Management of Lymphoedema is known as Combined or Complex Decongestive Therapy (CDT) and consists of Manual Lymph Drainage (MLD), Compression Bandages/Garments, Exercise and Skin Care and is divided into an intensive and maintenance stage. The aim is to reduce symptoms by increasing Lymph flow from congested areas, reducing tissue changes and the risk of infection whilst improving range of movement and quality of life. Laser Therapy and Lymphatic Taping are incorporated as required. CDT is also beneficial for Lymphoedemas of mixed origin such as Phlebolymphoedema (Chronic Venous-Lymphatic Insufficiency/oedema) and Lipolymphoedema (Combination of Lipoedema and Lymphoedema).
Manual Lymph Drainage
This is to clear the backlog of lymph, help the lymphatic system to work better and redirect lymph to nearby healthy lymph vessels. This is a light technique but firmer techniques are also used to help soften tissues that have become firm.
Compression Bandaging/ Garments
In the intensive CDT stage a multi- layer re-useable bandaging system is used which consists of a cotton layer, a foam bandage layer followed by short stretch compression bandages. The bandages are applied following MLD and remain on throughout the day and night. They are removed the following day to allow for showering or bathing. MLD is repeated and bandages reapplied. CDT is performed daily and generally lasts between 2 – 4 weeks or until the affected limb or area has been decongested as much as possible. Progress is checked by measuring limb volume. In the maintenance phase which follows the intensive phase, clients are fitted with medical compression garments which are generally worn all waking hours. Compression bandages and garments help to improve the pumping of the veins and lymph vessels, prevents lymph fluid from refilling in the limb, maintains any reductions gained during MLD and softens areas of firm tissue.
Daily exercise when wearing compression bandages increases the uptake of lymph in the tissues and improves the pumping of the lymph vessels when the muscles contract and relax against the pressure exerted by the compression bandages. Appropriate methods of exercise will be discussed with you.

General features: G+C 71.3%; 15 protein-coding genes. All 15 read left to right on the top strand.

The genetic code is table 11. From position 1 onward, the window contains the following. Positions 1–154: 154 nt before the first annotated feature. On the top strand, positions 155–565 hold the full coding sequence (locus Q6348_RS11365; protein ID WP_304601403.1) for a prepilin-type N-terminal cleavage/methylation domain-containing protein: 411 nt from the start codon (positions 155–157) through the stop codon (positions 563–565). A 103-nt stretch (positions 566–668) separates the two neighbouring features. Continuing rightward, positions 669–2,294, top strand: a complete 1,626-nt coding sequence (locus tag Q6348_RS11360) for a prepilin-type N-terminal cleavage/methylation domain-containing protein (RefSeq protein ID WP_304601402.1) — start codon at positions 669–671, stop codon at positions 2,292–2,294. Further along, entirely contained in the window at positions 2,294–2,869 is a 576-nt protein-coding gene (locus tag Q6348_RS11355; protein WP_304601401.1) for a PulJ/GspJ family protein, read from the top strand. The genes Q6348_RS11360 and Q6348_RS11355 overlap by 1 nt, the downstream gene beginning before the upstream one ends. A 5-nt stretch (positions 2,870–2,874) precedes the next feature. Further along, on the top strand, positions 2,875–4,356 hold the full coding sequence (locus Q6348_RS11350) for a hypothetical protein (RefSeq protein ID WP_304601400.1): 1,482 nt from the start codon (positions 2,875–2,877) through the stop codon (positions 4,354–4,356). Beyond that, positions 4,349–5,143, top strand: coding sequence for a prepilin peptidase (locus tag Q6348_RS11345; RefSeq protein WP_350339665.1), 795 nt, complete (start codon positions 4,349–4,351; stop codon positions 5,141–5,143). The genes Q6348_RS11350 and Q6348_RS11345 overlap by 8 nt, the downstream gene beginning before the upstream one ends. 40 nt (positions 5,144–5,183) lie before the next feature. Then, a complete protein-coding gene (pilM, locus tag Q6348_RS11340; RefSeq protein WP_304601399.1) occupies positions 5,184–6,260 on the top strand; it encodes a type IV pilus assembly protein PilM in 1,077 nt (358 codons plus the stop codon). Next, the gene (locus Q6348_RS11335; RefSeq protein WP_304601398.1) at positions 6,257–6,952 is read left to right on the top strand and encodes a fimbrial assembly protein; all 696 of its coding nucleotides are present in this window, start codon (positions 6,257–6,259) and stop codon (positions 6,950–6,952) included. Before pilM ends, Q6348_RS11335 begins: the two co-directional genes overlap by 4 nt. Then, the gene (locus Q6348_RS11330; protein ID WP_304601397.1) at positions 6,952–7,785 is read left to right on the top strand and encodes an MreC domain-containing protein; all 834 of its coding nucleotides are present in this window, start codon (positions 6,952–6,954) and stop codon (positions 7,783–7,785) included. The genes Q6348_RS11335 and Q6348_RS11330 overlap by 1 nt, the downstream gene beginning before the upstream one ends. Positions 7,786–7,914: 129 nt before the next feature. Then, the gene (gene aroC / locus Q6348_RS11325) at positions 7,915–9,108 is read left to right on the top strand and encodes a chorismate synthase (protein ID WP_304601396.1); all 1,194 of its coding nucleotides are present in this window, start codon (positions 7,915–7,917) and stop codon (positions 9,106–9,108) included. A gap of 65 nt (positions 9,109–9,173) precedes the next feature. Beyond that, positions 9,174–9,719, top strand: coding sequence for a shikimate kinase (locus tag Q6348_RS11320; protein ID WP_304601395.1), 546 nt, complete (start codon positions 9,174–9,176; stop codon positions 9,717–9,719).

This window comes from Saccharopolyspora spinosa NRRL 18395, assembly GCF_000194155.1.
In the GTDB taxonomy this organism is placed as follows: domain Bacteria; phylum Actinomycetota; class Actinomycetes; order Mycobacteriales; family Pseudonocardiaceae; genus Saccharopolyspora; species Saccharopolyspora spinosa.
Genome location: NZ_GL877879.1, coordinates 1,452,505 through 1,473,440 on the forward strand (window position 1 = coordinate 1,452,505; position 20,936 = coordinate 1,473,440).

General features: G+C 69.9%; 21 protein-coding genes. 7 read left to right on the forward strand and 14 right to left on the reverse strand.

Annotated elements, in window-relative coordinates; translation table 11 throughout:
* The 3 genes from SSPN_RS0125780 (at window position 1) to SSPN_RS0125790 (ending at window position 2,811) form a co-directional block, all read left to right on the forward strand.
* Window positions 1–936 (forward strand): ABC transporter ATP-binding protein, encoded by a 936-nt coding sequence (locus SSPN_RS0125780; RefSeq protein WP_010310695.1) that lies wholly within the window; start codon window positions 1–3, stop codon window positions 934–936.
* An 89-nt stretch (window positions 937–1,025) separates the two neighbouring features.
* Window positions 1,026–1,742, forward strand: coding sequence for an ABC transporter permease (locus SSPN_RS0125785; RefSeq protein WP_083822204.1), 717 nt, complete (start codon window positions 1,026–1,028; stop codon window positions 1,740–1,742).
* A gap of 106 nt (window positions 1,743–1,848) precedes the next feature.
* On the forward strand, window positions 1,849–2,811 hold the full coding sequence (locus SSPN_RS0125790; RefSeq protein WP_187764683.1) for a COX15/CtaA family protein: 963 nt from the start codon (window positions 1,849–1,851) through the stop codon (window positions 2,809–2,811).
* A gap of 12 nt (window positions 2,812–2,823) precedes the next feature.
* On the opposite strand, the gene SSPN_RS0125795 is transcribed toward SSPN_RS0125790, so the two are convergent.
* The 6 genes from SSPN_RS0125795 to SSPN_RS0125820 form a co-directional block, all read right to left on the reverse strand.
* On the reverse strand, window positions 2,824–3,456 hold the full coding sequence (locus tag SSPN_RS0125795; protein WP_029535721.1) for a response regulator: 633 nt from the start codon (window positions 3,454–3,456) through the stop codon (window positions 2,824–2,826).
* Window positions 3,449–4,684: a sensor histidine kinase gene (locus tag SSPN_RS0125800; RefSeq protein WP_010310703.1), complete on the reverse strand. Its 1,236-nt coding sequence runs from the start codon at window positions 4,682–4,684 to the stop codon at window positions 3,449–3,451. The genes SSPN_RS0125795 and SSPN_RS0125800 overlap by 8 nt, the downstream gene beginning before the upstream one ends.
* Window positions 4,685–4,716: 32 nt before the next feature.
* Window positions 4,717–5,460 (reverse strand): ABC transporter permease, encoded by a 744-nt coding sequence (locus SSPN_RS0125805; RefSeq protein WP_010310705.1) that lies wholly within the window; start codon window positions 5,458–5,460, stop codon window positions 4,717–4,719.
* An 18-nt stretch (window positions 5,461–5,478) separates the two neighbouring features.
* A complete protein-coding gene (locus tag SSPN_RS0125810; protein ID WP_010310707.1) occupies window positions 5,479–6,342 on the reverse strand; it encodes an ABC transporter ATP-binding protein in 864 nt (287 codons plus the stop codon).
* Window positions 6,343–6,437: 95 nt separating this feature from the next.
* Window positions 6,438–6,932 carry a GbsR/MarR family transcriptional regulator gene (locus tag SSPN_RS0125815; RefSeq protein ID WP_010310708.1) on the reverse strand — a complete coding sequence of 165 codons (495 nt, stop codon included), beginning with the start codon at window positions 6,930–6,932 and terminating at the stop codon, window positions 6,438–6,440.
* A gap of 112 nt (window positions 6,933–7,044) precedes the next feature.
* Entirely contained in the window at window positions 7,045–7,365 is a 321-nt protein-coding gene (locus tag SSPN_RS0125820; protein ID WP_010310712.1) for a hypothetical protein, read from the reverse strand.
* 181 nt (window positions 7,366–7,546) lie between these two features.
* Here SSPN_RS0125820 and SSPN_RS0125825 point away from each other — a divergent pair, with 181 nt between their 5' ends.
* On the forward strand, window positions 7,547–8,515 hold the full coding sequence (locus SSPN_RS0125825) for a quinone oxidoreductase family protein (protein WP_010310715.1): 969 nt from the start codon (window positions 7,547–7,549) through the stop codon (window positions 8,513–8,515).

Ensuring the skin is as healthy as possible reduces the risk of infection such as keeping skin well moisturised with a pH neutral non fragranced moisturiser and taking care to reduce the incidence of skin damage during certain activities.
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Lipodema is a chronic progressive disorder of adipose tissue which almost exclusively affects women. It is estimated that around 11% of the adult female population have Lipoedema. It generally presents as bilateral symmetrical accumulation of fatty tissue from the hips to the ankles whereby the lower body is disproportionately larger than the upper body however it may also occur in the arms. The feet and hands are not affected. Lipoedema is poorly recognised and can be misdiagnosed as obesity or Lymphoedema and often delays early management.
Symptoms include heaviness, tightness, easy bruising due to fragile blood capillaries with increased fluid accumulation in the legs as the day progresses. Tissues tend to be highly sensitive to pressure and touch. Exercise and dieting does not significantly reduce the excess adipose tissue. Lipoedema can progress through various stages from a smooth nodular texture in early stages to an uneven appearance like “orange peel” and in later stages larger fatty lobules on the outer thighs and medial knee develop which can effect joints and mobility. The increase in adipose tissue may obstruct lymph flow leading to Lipolymphoedema and fluid will begin to accumulate in the feet.